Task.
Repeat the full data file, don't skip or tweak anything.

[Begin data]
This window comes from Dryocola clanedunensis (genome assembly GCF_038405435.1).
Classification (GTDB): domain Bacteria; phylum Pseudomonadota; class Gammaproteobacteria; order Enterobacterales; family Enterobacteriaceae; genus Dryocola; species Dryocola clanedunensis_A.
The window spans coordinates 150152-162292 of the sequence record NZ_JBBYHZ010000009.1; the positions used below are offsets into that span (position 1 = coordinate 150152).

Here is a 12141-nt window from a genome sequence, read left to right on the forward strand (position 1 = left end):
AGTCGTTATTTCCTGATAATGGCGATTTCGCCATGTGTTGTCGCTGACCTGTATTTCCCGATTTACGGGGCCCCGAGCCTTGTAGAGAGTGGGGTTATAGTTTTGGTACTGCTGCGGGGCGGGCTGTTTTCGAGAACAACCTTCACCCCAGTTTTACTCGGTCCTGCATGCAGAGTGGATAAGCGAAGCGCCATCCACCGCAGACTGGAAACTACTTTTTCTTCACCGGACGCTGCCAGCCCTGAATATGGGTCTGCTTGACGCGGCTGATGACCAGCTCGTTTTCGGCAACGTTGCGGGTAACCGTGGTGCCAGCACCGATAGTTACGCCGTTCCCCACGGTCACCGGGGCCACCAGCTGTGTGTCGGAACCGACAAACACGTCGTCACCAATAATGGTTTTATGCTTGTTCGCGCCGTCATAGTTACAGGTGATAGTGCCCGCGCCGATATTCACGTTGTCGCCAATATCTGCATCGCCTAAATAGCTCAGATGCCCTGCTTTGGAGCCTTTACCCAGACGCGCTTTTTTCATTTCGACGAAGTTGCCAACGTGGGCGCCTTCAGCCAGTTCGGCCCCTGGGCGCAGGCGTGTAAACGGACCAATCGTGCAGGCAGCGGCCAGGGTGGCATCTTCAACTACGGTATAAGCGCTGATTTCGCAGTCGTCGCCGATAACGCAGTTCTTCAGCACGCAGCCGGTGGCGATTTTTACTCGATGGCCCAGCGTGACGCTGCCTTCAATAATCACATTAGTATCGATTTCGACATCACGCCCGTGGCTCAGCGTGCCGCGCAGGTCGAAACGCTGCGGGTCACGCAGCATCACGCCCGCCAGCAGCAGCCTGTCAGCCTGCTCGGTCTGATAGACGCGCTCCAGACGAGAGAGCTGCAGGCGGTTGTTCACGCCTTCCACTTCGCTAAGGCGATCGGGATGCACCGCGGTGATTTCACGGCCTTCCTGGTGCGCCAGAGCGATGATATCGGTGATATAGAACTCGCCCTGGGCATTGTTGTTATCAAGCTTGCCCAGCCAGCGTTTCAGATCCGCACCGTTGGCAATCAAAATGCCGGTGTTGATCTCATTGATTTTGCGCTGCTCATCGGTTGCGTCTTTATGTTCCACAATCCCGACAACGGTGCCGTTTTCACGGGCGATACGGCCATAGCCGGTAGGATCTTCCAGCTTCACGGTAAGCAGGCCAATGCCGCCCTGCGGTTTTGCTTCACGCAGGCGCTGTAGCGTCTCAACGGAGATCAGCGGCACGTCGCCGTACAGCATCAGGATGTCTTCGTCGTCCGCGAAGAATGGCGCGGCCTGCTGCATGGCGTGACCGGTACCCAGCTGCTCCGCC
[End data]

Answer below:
This window comes from Dryocola clanedunensis (genome assembly GCF_038405435.1).
Classification (GTDB): domain Bacteria; phylum Pseudomonadota; class Gammaproteobacteria; order Enterobacterales; family Enterobacteriaceae; genus Dryocola; species Dryocola clanedunensis_A.
The window spans coordinates 150152-162292 of the sequence record NZ_JBBYHZ010000009.1; the positions used below are offsets into that span (position 1 = coordinate 150152).

Here is a 12141-nt window from a genome sequence, read left to right on the forward strand (position 1 = left end):
AGTCGTTATTTCCTGATAATGGCGATTTCGCCATGTGTTGTCGCTGACCTGTATTTCCCGATTTACGGGGCCCCGAGCCTTGTAGAGAGTGGGGTTATAGTTTTGGTACTGCTGCGGGGCGGGCTGTTTTCGAGAACAACCTTCACCCCAGTTTTACTCGGTCCTGCATGCAGAGTGGATAAGCGAAGCGCCATCCACCGCAGACTGGAAACTACTTTTTCTTCACCGGACGCTGCCAGCCCTGAATATGGGTCTGCTTGACGCGGCTGATGACCAGCTCGTTTTCGGCAACGTTGCGGGTAACCGTGGTGCCAGCACCGATAGTTACGCCGTTCCCCACGGTCACCGGGGCCACCAGCTGTGTGTCGGAACCGACAAACACGTCGTCACCAATAATGGTTTTATGCTTGTTCGCGCCGTCATAGTTACAGGTGATAGTGCCCGCGCCGATATTCACGTTGTCGCCAATATCTGCATCGCCTAAATAGCTCAGATGCCCTGCTTTGGAGCCTTTACCCAGACGCGCTTTTTTCATTTCGACGAAGTTGCCAACGTGGGCGCCTTCAGCCAGTTCGGCCCCTGGGCGCAGGCGTGTAAACGGACCAATCGTGCAGGCAGCGGCCAGGGTGGCATCTTCAACTACGGTATAAGCGCTGATTTCGCAGTCGTCGCCGATAACGCAGTTCTTCAGCACGCAGCCGGTGGCGATTTTTACTCGATGGCCCAGCGTGACGCTGCCTTCAATAATCACATTAGTATCGATTTCGACATCACGCCCGTGGCTCAGCGTGCCGCGCAGGTCGAAACGCTGCGGGTCACGCAGCATCACGCCCGCCAGCAGCAGCCTGTCAGCCTGCTCGGTCTGATAGACGCGCTCCAGACGAGAGAGCTGCAGGCGGTTGTTCACGCCTTCCACTTCGCTAAGGCGATCGGGATGCACCGCGGTGATTTCACGGCCTTCCTGGTGCGCCAGAGCGATGATATCGGTGATATAGAACTCGCCCTGGGCATTGTTGTTATCAAGCTTGCCCAGCCAGCGTTTCAGATCCGCACCGTTGGCAATCAAAATGCCGGTGTTGATCTCATTGATTTTGCGCTGCTCATCGGTTGCGTCTTTATGTTCCACAATCCCGACAACGGTGCCGTTTTCACGGGCGATACGGCCATAGCCGGTAGGATCTTCCAGCTTCACGGTAAGCAGGCCAATGCCGCCCTGCGGTTTTGCTTCACGCAGGCGCTGTAGCGTCTCAACGGAGATCAGCGGCACGTCGCCGTACAGCATCAGGATGTCTTCGTCGTCCGCGAAGAATGGCGCGGCCTGCTGCATGGCGTGACCGGTACCCAGCTGCTCCGCC